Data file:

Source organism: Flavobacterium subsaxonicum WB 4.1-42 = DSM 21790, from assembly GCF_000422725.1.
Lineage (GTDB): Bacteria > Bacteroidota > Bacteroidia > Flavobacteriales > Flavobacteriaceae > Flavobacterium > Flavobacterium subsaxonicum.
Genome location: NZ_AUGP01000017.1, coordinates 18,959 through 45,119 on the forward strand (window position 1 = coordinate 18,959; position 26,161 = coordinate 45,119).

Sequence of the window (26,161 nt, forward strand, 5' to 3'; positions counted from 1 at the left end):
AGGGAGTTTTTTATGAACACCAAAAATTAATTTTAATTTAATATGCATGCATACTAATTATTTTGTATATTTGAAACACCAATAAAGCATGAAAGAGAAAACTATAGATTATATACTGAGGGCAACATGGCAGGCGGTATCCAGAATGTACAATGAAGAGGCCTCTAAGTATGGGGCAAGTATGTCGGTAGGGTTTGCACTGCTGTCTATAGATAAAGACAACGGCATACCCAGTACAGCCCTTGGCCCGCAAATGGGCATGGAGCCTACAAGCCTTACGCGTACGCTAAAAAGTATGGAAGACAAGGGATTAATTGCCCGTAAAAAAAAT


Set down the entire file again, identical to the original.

Source organism: Flavobacterium subsaxonicum WB 4.1-42 = DSM 21790, from assembly GCF_000422725.1.
Lineage (GTDB): Bacteria > Bacteroidota > Bacteroidia > Flavobacteriales > Flavobacteriaceae > Flavobacterium > Flavobacterium subsaxonicum.
Genome location: NZ_AUGP01000017.1, coordinates 18,959 through 45,119 on the forward strand (window position 1 = coordinate 18,959; position 26,161 = coordinate 45,119).

Sequence of the window (26,161 nt, forward strand, 5' to 3'; positions counted from 1 at the left end):
AGGGAGTTTTTTATGAACACCAAAAATTAATTTTAATTTAATATGCATGCATACTAATTATTTTGTATATTTGAAACACCAATAAAGCATGAAAGAGAAAACTATAGATTATATACTGAGGGCAACATGGCAGGCGGTATCCAGAATGTACAATGAAGAGGCCTCTAAGTATGGGGCAAGTATGTCGGTAGGGTTTGCACTGCTGTCTATAGATAAAGACAACGGCATACCCAGTACAGCCCTTGGCCCGCAAATGGGCATGGAGCCTACAAGCCTTACGCGTACGCTAAAAAGTATGGAAGACAAGGGATTAATTGCCCGTAAAAAAAAT